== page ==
I was quite surprised with how I loved The House of Mirth by Edith Wharton. I read this book as it’s one of the recommended reads by the Penguin’s online writing class that I’m currently doing. And as I just came back from New York, I was intrigued by the dynamics of New York society in the early 1900s. I usually have little emphaty for stories about high class society and their non-problems, but the story of Miss Lily Bart struck a chord in me. I believe her struggles to fit into a class that she can’t afford are still relevant in today’s society. Perhaps not as much and not as dramatic as back in 1900s New York, but especially in Asian society I find many of the aspects of the book to ring true.
The book is divided into two sections. The first one is on the slow side, as a lot of characters and the world are introduced. But the second book flew for me, and I read it quickly. By the time I closed the last chapter I was breathless and completely exhausted. I loved it. I loved it so much more than Pride and Prejudice. I have no idea why P&P should be the more famous of the two. Well, I have an inkling why. The House of Mirth was ruthless in its portrayal of the society and brutally honest. P&P feels like fairy tale compared to The House of Mirth. After reading this book, I am now completely besotted with Edith Wharton and will read more of her books.
From this section on I will talk more in depth about the book, so there could be spoilers. You’ve been warned!
Back to the comparison with Pride and Prejudice, both novels work on the same premise of society framework, that a woman must marry to survive, as in that period she has no other means to sustain herself. This especially seems almost the harsher for the middle class women, as the poor would just have to work, but the middle class women would be idle and concentrate all their time and effort to catching men with comparable or higher wealth and status.
I find it fascinating that Edith Wharton married young and ended unhappy while her character in The House of Mirth does the opposite and is able to avoid the trap of marriage (though it also does not end well for her). On the opposite end, Jane Austen never married, while her character finds her prince charming and fairy tale ending. Both women wrote novels as escapism but from the opposite spectrum. It just happens that Edith Wharton’s realism worked much better for me, and I found it more meaningful.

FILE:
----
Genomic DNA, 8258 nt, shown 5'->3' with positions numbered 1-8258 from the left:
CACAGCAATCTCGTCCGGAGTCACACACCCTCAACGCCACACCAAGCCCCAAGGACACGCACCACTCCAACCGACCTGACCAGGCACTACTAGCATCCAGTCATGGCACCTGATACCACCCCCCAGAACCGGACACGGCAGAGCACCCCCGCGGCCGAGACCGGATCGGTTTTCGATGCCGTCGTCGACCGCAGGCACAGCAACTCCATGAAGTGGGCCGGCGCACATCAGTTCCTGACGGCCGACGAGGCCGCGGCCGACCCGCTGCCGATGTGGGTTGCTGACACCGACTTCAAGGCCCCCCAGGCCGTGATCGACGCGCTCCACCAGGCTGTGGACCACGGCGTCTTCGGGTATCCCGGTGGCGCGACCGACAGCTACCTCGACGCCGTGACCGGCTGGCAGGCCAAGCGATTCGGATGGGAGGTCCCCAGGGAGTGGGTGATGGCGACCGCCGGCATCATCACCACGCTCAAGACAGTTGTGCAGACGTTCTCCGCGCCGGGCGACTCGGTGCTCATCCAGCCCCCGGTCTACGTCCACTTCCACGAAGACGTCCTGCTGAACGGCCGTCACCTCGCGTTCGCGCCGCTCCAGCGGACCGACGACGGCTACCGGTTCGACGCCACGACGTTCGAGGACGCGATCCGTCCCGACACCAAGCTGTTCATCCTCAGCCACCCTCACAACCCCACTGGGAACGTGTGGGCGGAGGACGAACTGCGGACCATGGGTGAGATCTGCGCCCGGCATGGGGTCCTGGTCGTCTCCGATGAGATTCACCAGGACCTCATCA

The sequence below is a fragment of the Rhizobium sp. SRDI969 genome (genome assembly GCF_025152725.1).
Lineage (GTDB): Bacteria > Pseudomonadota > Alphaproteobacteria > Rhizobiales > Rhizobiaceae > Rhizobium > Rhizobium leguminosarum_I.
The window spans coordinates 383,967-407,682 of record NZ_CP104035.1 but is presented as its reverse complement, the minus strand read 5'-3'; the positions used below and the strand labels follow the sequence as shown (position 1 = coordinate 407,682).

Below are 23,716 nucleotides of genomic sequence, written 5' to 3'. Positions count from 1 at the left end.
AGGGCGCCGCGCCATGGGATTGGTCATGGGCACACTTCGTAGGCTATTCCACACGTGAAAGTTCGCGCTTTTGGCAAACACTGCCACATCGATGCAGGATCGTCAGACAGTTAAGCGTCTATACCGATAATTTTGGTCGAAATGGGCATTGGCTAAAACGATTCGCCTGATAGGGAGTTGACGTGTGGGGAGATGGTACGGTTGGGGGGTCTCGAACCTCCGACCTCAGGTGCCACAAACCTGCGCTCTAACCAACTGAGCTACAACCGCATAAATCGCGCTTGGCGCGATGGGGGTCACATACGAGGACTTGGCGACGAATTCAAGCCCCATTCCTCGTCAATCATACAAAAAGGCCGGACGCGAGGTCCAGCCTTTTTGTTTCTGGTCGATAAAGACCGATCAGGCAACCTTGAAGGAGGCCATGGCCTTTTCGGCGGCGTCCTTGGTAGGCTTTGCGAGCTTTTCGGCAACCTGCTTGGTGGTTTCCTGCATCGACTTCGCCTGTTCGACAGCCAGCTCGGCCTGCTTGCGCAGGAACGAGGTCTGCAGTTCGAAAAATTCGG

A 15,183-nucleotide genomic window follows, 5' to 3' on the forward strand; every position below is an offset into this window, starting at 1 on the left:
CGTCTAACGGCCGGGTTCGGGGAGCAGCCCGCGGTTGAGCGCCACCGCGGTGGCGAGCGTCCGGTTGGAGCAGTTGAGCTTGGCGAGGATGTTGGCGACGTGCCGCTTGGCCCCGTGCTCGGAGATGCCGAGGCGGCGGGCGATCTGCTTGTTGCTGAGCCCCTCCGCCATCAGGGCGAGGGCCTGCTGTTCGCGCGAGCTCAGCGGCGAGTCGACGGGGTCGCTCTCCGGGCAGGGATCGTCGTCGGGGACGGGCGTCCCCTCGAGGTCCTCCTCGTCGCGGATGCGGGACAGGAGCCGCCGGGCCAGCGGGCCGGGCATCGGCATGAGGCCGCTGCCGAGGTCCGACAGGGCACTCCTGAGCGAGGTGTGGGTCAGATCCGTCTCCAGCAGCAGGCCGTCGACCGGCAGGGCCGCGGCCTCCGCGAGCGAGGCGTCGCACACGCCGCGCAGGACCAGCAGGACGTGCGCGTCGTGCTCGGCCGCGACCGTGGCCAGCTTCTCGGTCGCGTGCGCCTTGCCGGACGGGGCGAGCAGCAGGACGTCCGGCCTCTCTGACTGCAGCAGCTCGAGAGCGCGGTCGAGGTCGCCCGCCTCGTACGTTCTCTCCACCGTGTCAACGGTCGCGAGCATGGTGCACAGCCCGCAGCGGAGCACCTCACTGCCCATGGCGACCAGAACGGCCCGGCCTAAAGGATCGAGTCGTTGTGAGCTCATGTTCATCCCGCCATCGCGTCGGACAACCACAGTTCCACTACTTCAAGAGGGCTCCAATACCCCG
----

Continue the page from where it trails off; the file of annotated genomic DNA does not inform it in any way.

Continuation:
I read various people’s opinions about Selden and how they wished him to be less passive, but I disagree. This is a story of Lily Bart, and to be satisfying to the readers, SHE has to take actions, and SHE has to take her fate in her own hands. She should NOT be rescued by some prince charming (I’m very glad that the book did not go in this direction). In my opinion, Selden has done enough for someone in his position, and I thought his reactions and behaviors very realistic.
The ending did shock me. I guess we readers had to see it coming, but I didn’t want to believe it until it happened. The plotting in this book I think is nothing short of amazing, and the world building incredible. Wharton makes us understand the rules of the world this story is set in, and the stakes her characters are up against. Lily’s downfall is so believable that there seems to be no hope, while she passes all possible turning points. It’s funny that knowing the premise, you’d think there aren’t that many possible ways the story could turn, but I could not guess where it was going throughout the book.
So I’m totally in camp Edith Wharton now. I can’t wait to go read The Age of Innocence.
Mee’s rating: 5/5 – As odd as it sounds, this early 20th century novel set in New York revolving around high class society has touched me like no other novels from that time period had. Miles better than Pride and Prejudice.